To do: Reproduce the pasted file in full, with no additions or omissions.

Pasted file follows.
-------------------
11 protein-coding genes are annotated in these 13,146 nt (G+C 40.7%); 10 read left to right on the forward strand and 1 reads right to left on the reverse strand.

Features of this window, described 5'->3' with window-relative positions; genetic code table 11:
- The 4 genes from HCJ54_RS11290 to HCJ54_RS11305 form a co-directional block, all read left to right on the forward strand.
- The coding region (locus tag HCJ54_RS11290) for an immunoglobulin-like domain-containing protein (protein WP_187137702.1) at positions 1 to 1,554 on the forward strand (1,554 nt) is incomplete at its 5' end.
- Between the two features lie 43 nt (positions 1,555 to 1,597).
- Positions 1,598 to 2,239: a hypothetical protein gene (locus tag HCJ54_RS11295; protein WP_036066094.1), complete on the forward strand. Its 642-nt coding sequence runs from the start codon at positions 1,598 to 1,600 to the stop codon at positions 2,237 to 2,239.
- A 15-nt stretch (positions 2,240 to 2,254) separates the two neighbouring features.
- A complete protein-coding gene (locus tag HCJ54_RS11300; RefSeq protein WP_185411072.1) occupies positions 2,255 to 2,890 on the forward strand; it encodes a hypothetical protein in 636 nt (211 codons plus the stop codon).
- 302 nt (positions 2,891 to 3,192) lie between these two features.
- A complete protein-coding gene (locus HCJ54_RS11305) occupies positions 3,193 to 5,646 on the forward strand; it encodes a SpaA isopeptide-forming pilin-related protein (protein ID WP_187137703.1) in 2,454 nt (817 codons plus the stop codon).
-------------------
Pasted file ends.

11 protein-coding genes are annotated in these 13,146 nt (G+C 40.7%); 10 read left to right on the forward strand and 1 reads right to left on the reverse strand.

Features of this window, described 5'->3' with window-relative positions; genetic code table 11:
- The 4 genes from HCJ54_RS11290 to HCJ54_RS11305 form a co-directional block, all read left to right on the forward strand.
- The coding region (locus tag HCJ54_RS11290) for an immunoglobulin-like domain-containing protein (protein WP_187137702.1) at positions 1 to 1,554 on the forward strand (1,554 nt) is incomplete at its 5' end.
- Between the two features lie 43 nt (positions 1,555 to 1,597).
- Positions 1,598 to 2,239: a hypothetical protein gene (locus tag HCJ54_RS11295; protein WP_036066094.1), complete on the forward strand. Its 642-nt coding sequence runs from the start codon at positions 1,598 to 1,600 to the stop codon at positions 2,237 to 2,239.
- A 15-nt stretch (positions 2,240 to 2,254) separates the two neighbouring features.
- A complete protein-coding gene (locus tag HCJ54_RS11300; RefSeq protein WP_185411072.1) occupies positions 2,255 to 2,890 on the forward strand; it encodes a hypothetical protein in 636 nt (211 codons plus the stop codon).
- 302 nt (positions 2,891 to 3,192) lie between these two features.
- A complete protein-coding gene (locus HCJ54_RS11305) occupies positions 3,193 to 5,646 on the forward strand; it encodes a SpaA isopeptide-forming pilin-related protein (protein ID WP_187137703.1) in 2,454 nt (817 codons plus the stop codon).